The eighteenth century was characterized by a substantial agreement among those who were considered the significant thinkers. This contributed to confirming their conviction that they had found the final answers to the problems of science and society, and gave to the writers of this age a prestige and a power unusual in history. The prophets agreed with each other so much that the public that read their books was inclined to accept them as a revelation. However, there were a few discordant voices. In England, the philosopher Hume advanced a skeptic philosophy, arguing that the concept of an orderly universe regulated by cause and effect was a construction of the human mind. In France, Rousseau upheld the value of human instincts against reason and considered the heart, not the brain, the infallible source of wisdom. This appeal to emotions, at length, contributed more to actual revolution against existing social institutions and traditional concepts than the appeal to reason. The great figures of the French Revolution, from Robespierre to Napoleon, were rationalists in their words, but followers of Rousseau in their deeds.
Voltaire (1694-1778) would have been most surprised if he had known that Candide was to turn out to be the most popular of his works. His greatest effort was dedicated to making known to the French the scientific theories of Newton and to drawing philosophical and social consequences from them. He wrote Candide (1759) more or less as an occasional joke, but the brief span of time that he dedicated to it was the most inspired of his life. It is the most profound work written in the eighteenth century, an age not characterized by profundity of thought. Its form and contents are deceptively simple, as is the case with another similar and equally penetrating work of the same period, Swift's Gulliver's Travels ( 1726).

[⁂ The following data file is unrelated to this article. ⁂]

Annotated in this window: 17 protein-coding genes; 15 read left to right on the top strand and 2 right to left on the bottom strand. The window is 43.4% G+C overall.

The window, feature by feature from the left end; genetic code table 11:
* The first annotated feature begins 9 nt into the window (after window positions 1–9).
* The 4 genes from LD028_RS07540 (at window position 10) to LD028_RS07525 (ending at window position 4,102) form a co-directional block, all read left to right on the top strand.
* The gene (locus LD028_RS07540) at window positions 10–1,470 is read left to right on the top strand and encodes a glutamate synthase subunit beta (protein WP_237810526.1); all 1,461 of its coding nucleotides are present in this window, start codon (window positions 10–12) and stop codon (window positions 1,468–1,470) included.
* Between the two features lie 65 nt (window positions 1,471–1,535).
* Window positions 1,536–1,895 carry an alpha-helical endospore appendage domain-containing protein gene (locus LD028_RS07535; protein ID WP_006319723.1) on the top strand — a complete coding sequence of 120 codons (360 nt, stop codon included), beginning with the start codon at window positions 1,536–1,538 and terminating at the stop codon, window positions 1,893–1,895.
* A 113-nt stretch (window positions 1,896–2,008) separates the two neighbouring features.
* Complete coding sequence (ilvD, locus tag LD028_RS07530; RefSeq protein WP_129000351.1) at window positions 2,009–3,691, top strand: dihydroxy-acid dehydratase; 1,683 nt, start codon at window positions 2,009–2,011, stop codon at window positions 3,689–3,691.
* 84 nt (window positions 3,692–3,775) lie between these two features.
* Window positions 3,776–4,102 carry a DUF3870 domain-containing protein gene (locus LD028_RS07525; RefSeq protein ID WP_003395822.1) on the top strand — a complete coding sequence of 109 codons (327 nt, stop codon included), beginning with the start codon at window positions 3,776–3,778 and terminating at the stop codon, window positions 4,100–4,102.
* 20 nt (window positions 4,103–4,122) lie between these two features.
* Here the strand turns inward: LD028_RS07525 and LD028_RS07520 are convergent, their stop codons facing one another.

Voltaire starts with a criticism of the doctrine of Leibnitz (1646-1716) that there is no evil in this world, since it is ruled by a benevolent Providence: if something appears evil it is only because we take a short-range view. The doctrine that this is the best of all possible worlds was a product of scientific rationalism carried to its extreme consequences and was already implied in the writings of Spinoza (1632-1677).